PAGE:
A notarial act will take either a public or private form. These are the two types of notarisations that notaries will be asked to draft and execute, and each of these has specific characteristics that distinguish one from the other. Whether the notary will execute a notarial certificate in the private or public form will depend on the nature of the notarisation, i.e. what he is asked to notarise and the purpose of the document.
The notarial act in public form is less commonly encountered by practitioners; these certificates are often also referred to as “public instruments”. The notary will prepare the entire document before its execution and sealing. Ordinarily, the public form notarial certificate will be drafted in narrative form including a preamble, the particulars of his client or clients and the capacities in which they appear before him. The document will then also contain a clause or section which states in words to the effect that the contents have been read to the parties and that they have understood and accept it. The certificate is then signed by the parties, witnessed by the notary, and sealed appropriately. Sometimes, additional witnesses may also be required to co-sign the document; all of this occurs before the notary himself notarises the certificate. An example of a notarial act in public form may include:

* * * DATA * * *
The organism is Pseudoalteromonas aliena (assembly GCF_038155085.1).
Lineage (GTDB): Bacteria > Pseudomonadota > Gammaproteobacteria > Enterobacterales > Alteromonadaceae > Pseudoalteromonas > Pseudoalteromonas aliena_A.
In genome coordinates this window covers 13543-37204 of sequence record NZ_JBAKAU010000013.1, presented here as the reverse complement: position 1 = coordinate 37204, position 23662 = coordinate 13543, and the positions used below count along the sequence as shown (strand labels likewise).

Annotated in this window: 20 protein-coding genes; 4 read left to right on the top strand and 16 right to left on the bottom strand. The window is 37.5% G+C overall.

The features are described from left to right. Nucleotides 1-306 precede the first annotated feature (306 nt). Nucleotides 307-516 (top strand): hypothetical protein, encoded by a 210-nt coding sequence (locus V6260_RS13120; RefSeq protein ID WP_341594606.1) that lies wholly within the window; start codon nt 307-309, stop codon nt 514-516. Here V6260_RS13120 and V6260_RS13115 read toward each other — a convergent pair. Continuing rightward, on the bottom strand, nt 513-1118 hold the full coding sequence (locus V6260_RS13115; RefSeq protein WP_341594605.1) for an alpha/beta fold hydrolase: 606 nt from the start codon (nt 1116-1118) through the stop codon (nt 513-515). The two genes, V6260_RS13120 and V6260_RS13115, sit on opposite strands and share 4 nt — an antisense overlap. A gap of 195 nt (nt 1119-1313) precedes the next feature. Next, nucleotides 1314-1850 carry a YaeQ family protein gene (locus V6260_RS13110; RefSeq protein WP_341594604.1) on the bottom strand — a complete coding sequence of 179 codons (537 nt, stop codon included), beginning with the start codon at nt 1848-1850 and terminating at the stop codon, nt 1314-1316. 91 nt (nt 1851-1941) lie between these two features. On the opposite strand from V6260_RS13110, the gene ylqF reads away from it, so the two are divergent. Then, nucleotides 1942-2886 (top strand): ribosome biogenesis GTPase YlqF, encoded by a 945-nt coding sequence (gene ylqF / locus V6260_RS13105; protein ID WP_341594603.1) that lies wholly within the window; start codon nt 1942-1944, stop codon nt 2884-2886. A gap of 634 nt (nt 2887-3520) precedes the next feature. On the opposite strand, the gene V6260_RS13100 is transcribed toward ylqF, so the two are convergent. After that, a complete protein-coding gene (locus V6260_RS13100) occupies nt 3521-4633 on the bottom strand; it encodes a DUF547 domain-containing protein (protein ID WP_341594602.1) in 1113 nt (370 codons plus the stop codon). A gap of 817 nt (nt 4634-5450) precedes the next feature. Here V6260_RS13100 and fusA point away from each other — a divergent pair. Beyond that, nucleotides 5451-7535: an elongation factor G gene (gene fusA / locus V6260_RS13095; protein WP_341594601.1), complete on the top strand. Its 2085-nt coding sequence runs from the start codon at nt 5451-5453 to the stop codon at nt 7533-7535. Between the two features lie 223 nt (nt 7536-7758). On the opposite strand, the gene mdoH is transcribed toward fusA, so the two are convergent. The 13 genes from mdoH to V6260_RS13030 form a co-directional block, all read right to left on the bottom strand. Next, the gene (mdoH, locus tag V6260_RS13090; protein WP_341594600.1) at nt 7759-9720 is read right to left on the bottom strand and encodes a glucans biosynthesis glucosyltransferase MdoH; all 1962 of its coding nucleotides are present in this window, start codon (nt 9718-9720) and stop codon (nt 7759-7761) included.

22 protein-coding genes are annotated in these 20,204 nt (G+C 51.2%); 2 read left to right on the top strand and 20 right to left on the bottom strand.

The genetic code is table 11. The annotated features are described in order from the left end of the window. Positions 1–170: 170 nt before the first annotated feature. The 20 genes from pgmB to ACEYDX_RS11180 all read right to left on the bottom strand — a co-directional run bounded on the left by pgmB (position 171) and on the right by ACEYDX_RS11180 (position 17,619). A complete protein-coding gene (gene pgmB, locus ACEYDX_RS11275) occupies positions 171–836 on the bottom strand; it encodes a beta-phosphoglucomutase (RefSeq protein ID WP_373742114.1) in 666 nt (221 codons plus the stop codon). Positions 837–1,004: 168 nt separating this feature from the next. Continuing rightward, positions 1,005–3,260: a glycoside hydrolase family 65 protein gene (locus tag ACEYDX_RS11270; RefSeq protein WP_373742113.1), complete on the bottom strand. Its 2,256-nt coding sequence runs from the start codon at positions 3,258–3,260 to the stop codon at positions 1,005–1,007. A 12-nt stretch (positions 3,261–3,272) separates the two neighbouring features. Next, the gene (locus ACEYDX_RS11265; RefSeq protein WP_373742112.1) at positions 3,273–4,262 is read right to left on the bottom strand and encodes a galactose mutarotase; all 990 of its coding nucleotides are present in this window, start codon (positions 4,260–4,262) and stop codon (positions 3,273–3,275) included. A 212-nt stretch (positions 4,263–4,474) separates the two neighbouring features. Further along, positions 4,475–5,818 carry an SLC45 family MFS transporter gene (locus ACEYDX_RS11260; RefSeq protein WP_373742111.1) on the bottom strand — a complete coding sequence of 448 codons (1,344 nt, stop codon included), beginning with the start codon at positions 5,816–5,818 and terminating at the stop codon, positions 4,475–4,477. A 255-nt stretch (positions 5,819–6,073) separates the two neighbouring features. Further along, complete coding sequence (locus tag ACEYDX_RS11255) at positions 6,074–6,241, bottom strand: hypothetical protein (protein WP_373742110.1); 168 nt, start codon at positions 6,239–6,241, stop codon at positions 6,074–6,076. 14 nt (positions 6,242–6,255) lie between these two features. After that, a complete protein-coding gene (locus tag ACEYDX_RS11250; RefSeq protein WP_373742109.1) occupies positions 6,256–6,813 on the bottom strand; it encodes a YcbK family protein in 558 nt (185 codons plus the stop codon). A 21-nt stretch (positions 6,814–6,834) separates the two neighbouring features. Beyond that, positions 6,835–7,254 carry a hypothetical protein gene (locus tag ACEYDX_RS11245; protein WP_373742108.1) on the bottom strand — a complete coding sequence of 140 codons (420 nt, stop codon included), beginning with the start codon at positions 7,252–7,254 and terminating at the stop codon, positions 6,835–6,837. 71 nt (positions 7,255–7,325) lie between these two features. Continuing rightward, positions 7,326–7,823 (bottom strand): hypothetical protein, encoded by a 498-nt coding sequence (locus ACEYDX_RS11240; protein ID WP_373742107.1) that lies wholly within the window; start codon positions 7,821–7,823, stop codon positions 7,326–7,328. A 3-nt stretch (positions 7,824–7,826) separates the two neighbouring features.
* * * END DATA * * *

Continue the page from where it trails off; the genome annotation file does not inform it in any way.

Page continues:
- A notarial declaration made by an individual which is either sworn of affirmed before a notary public.
- A notarial declaration of a notary public himself.
- A notarial certificate as to the identity of an individual appearing before the notary.
- A notarial certificate as to the domicile of an individual appearing before the notary.
The private form notarial act is the most common type of notarisation that a practitioner will be asked to perform. In contrast to the public form notarial certificate, the private form will consist of two parts: the first is a private document which the notary is not the author of (although in some cases the notary may also be asked to prepare the documents to be notarised in private form) and the second part is the notarial act which the notary prepares himself and which is attached to the private document. The drafted notarial act is then attached to the private document before the notary’s certificate is duly signed and sealed. Ordinarily, the notary public will not be attesting to the veracity, truth, authenticity or authority of the content of the private document, unless he is specifically retained to do so, in which case the notary will need to engage in a certain level of investigation before notarisation. Examples of notarial acts in the private form may include:
- A notarial certificate witnessing the execution of documents by an individual or a company.
- A notarial declaration as to the exhibition of a document in the presence of the notary.
- Notarised ship’s protest or protest of a bill of exchange.
- A notarial certificate that copies of certain documents are true and correct copies of their originals.
- Notarised international will.
- Notarial certificate authenticating an annexed document.
- Notarised Power of Attorney.